Hemingway Marina's Rates Rise

HANALEI is back in Cuba for about a month.
It took longer to finish our new rigging and fiberglassing than we had counted on. Then, after waiting out an unexpected cold front for a couple of days at Glover Reef --at least the northerlies flattened out the Gulf Stream -- we had 15-20 knots on the beam the final two days of glorious sailing.
What’s new? We’re on the north coast this time.
Change is coming quickly to Cuba so, in addition to dodging cruise ships the size of cayos, we’re wrapping our heads around cost of living increases.  My first piece of advice about cruising Cuba is to bring more money than I have previously recommended.
Lots more.
On March 3, the cost of a visa rose from $25 CUC per crew member to $75 CUC. The charge to disenroll or add crew now requires a $10 CUC stamp instead of a $5 CUC one.
Now that it’s legal for American boats to come without papers for less than two weeks, motorboats zip down from Miami to fish or attend the recent free Rolling Stones concert in Havana, management have decided to cash in.
We’re at Hemingway Marina, where only about half the slips are usable. Yet somehow rates will double on April 1st.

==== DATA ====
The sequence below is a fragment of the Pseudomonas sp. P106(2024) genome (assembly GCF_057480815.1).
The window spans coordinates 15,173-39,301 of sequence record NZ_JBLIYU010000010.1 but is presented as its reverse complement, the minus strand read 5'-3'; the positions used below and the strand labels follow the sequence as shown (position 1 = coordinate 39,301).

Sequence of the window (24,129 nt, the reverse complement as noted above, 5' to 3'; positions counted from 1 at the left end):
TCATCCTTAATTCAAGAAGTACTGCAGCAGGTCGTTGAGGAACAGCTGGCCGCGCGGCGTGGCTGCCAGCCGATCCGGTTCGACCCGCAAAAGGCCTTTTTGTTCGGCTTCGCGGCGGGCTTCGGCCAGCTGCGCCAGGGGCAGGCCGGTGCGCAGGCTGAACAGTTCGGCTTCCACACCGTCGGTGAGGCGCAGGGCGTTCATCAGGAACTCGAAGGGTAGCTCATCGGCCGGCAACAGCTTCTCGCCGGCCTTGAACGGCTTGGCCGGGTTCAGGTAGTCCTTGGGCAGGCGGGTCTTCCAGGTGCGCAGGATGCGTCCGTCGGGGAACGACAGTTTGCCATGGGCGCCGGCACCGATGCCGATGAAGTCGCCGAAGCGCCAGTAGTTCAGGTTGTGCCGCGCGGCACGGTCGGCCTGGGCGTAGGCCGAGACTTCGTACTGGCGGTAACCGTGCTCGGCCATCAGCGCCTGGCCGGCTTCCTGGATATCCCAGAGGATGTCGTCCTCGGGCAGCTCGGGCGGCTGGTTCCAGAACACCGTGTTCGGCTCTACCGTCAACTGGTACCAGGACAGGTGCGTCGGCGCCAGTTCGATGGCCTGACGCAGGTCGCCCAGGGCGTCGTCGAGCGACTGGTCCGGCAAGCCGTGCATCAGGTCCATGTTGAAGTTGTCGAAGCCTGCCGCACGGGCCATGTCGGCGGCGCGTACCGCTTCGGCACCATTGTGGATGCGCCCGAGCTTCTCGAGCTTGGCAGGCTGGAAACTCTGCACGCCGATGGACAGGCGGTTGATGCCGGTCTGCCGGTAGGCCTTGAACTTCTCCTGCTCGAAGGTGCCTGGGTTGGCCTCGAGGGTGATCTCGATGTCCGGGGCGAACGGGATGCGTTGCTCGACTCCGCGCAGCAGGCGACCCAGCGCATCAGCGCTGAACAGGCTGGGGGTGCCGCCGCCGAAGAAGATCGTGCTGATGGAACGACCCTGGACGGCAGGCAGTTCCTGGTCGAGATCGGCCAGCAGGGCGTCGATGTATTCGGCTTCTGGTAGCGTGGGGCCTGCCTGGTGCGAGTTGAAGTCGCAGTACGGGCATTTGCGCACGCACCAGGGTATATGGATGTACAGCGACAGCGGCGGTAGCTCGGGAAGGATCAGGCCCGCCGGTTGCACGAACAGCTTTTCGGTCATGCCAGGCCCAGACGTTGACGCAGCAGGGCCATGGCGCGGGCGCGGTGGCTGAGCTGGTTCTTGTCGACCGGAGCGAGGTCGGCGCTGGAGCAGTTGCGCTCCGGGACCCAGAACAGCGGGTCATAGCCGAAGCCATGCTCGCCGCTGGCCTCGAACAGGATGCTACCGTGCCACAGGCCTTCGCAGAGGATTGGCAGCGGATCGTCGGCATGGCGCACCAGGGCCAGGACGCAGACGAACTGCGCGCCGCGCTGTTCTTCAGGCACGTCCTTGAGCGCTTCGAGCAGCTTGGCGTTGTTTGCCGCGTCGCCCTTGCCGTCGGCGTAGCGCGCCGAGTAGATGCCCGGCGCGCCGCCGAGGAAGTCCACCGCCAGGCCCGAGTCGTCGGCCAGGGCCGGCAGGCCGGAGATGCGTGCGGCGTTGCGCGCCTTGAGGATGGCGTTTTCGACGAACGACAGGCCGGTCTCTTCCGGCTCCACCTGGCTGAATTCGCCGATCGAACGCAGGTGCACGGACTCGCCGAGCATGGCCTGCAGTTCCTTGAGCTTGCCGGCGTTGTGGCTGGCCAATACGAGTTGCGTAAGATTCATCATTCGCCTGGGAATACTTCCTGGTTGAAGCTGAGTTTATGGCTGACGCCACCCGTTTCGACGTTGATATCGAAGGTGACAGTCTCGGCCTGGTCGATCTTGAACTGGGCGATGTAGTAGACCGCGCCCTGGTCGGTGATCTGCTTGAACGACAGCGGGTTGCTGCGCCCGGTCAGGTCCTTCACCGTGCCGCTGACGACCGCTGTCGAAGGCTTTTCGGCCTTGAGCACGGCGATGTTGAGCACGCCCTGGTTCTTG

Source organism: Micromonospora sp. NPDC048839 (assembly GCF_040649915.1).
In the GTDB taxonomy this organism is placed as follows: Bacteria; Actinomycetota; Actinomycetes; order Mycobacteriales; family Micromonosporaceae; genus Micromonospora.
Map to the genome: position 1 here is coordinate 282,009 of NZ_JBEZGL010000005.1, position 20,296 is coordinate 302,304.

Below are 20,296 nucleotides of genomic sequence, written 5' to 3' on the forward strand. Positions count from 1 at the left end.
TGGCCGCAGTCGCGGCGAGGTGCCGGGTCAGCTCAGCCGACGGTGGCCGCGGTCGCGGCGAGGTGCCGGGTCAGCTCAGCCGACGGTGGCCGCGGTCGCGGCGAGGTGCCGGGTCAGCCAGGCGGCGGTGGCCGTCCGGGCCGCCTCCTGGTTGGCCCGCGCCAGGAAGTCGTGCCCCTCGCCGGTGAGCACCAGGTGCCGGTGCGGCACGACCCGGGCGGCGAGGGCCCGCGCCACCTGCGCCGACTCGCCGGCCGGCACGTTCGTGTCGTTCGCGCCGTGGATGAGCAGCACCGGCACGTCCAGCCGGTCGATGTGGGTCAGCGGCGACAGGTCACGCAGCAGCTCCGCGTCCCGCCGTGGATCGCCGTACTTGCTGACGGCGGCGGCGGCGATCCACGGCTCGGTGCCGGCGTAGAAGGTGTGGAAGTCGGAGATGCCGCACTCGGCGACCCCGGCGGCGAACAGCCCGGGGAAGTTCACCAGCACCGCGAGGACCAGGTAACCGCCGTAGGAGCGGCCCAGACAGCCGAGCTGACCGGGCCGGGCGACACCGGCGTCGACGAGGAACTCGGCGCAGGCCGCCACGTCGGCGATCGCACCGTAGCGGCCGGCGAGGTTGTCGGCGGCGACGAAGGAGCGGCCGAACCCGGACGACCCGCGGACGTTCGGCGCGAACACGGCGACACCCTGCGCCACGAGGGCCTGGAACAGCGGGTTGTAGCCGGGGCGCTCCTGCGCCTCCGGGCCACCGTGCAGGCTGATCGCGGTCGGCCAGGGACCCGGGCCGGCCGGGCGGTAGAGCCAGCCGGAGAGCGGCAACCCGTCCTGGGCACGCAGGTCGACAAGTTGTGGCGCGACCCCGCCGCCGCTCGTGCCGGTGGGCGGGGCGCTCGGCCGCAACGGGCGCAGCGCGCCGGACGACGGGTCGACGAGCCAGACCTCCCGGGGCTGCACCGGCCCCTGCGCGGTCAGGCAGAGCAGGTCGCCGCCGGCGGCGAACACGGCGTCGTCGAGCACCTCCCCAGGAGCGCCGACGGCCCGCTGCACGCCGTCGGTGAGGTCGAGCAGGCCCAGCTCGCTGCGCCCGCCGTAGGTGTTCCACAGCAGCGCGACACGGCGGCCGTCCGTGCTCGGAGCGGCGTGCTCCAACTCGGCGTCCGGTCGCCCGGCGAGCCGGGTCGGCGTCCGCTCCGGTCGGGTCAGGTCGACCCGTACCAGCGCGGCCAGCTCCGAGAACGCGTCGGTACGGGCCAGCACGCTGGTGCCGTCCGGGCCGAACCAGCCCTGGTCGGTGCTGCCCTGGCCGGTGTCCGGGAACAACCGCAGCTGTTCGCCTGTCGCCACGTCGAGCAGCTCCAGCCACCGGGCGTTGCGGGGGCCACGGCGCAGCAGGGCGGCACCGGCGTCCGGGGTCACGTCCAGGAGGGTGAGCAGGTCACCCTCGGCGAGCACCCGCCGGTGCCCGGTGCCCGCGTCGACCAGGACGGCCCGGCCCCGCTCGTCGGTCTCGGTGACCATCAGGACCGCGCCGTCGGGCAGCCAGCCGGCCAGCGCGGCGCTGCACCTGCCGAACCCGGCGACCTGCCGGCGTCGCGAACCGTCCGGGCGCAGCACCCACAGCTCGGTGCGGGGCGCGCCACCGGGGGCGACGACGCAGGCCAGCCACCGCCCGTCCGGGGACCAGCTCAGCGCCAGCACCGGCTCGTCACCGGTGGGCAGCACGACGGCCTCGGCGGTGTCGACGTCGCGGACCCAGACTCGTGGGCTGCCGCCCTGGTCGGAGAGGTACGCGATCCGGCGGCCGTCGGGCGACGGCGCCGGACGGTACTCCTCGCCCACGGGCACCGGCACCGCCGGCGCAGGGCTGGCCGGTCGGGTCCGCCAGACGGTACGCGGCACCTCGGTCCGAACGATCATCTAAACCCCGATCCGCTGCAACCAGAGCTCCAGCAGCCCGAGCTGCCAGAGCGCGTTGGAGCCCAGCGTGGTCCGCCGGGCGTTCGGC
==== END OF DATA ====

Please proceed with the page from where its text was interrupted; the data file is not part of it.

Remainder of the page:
Here are the old and new daily rates per foot for less than a month’s stay:
Length                    Old                            New                                           
< 45                        .50 CUC                     .70 CUC
45-59                      .55 CUC                   1.00 CUC
60-74                      .60 CUC                   1.00 CUC
75-89                      .70 CUC                   1.80 CUC
> 90                      2.00 CUC                    2.50 CUC
Water is still .06 CUC per gallon and electricity .35 CUC per kilowatt.
I hope some of the windfall goes into updates. The place is pretty run down, yet it’s still the only choice within striking distance of La Habana.
Finally, a couple more port category changes. According to the dockmaster at Hemingway, foreign boats are supposed to go only to international marinas for the first month of their stay in Cuba.
Cuba’s law that a facility must have an incinerator to qualify as an international marina has cut out yet another port. Baracoa is now closed to visiting yachts, making Puerto de Vita the furthest east port of entry and/or exit.
This map shows the most up-to-date status of Cuba’s  international marinas.
Darsena Varadero is also closed since the opening of Gaviota’s new, improved 1500 slip marina last year.
We’re leaving in the morning to check it out.
Fair winds.          

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